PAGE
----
On April 24, a parliamentary election took place in Slovenia. The results reflect a clear message from voters that the government needs to change. In mature liberal democracies, a change in government is a time for reflection for all involved in the politics of a country.
We present you a selection of articles exploring the Hungarian economic conditions, media landscape, voter preferences as well as the challenges facing the united opposition in the run-up to the election.
Reading news in Hungary is an arduous task. If you speak the language and open your browser to learn about current affairs, you’d be hit by a dystopian reality. Only a handful of independent online outlets exist, and the situation is worse in the print media or in places outside of the capital, Budapest.
On January 12, 2022, the Republikon Institute organized the “Finish Line” conference, where political science experts and researchers discussed the possible results of the upcoming Hungarian elections in April.
United Russia party gained a majority of votes in a parliamentary election accompanied by alleged widespread violations. While observers report cases of forced voting and vote-rigging, Russian officials shift the blame to foreign media and NGOs. Their rhetoric is echoed by the pro-Russian disinformation media.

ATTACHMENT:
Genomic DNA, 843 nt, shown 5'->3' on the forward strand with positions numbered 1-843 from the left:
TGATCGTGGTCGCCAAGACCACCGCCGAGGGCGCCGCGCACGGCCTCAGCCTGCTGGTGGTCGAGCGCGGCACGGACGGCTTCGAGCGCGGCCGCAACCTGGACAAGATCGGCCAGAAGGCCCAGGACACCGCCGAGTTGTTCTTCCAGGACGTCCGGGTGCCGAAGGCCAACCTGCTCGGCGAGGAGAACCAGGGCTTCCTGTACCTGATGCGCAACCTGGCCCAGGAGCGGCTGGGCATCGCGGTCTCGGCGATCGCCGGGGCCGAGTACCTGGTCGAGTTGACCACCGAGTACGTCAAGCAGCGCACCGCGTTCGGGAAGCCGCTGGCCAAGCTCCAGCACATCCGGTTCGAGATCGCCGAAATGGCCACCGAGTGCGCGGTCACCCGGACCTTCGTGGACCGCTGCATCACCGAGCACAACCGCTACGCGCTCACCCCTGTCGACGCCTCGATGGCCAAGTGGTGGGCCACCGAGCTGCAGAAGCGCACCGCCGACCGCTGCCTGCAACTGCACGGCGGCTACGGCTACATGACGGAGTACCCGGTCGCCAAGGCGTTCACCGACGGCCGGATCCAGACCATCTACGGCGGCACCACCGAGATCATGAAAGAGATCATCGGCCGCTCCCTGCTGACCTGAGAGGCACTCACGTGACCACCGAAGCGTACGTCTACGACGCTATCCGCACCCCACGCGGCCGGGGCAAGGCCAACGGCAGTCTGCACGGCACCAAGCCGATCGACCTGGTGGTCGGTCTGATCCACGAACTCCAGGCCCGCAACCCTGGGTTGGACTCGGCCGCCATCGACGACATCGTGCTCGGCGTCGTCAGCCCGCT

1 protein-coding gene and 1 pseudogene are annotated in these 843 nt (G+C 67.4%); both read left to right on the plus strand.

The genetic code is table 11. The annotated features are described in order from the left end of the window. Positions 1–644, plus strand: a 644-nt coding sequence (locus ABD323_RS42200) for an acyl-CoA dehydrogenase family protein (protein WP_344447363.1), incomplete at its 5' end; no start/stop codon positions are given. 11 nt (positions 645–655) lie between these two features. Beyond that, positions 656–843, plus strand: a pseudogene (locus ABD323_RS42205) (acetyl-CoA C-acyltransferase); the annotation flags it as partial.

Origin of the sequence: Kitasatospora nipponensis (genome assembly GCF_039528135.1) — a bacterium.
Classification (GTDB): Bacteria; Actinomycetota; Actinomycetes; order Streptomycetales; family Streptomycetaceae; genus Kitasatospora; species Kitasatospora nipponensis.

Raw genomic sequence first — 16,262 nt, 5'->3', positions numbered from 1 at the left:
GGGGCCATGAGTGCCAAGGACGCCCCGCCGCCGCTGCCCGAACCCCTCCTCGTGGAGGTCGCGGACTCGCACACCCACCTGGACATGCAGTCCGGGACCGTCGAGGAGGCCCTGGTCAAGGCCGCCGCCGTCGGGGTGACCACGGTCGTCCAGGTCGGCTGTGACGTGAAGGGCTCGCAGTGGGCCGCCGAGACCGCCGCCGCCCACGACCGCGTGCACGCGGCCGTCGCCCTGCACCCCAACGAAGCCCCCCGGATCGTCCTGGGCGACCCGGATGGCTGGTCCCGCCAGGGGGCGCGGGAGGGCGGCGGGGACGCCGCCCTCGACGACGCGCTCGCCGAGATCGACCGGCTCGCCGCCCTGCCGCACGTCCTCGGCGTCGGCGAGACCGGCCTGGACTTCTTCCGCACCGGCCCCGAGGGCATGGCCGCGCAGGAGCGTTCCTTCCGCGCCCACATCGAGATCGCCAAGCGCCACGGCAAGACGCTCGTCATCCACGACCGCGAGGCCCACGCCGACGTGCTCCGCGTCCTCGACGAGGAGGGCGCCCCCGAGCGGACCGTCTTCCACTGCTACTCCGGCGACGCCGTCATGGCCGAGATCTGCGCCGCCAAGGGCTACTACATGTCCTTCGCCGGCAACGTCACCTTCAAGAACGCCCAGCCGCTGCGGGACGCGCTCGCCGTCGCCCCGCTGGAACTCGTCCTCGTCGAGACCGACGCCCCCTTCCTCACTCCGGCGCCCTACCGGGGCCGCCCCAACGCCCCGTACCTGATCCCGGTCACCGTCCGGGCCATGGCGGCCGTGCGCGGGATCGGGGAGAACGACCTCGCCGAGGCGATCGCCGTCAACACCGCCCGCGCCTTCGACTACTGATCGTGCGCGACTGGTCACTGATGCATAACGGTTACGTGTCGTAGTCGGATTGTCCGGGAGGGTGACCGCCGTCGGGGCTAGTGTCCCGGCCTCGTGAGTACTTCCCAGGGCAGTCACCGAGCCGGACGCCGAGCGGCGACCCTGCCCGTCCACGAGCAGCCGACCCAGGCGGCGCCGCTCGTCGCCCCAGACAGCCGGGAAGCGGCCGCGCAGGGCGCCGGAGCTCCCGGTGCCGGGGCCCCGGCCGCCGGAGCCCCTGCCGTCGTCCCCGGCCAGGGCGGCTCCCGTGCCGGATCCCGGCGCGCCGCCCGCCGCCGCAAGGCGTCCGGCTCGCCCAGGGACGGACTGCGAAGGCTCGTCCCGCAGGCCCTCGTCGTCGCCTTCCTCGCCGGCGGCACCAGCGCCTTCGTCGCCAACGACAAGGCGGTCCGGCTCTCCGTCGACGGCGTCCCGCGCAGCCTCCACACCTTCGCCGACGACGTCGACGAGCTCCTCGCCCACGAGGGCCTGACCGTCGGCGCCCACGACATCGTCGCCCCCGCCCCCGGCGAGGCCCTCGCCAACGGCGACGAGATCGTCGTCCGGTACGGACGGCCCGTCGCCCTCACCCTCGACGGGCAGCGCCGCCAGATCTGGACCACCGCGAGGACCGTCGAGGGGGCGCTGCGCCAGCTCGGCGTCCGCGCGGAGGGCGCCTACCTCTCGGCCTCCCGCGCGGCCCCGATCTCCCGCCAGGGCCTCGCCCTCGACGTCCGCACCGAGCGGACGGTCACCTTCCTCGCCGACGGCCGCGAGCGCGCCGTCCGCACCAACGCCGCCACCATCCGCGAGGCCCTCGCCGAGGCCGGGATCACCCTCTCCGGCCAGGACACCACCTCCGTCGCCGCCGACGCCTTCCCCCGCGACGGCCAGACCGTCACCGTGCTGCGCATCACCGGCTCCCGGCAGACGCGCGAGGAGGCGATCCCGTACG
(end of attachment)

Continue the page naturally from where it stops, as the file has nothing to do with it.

The eagerly awaited parliamentary elections in Slovakia are all over. Igor Matovič, the expected new Slovakian Prime Minister, became the clear winner with his anti-corruption movement “Ordinary People and Independent Personalities” (OĽaNO).
Ukrainian government needs to take steps to reduce the possibility of hostile takeovers of property and should ensure transparent and lawful conduct of the judicial system and law enforcement agencies. It should also engage Ukrainian business associations in policy making.
The voting day in Ukrainian presidential elections passed rather calmly, and observers have not reported major electoral fraud, stating that basic standards of free elections were safeguarded. Hopefully the same will apply to the second round on April 21, 2019.
Even though the victory of Zuzana Čaputová in the presidential elections in Slovakia is undeniably a positive development for the Central European region, it should not be perceived as a new macro trend.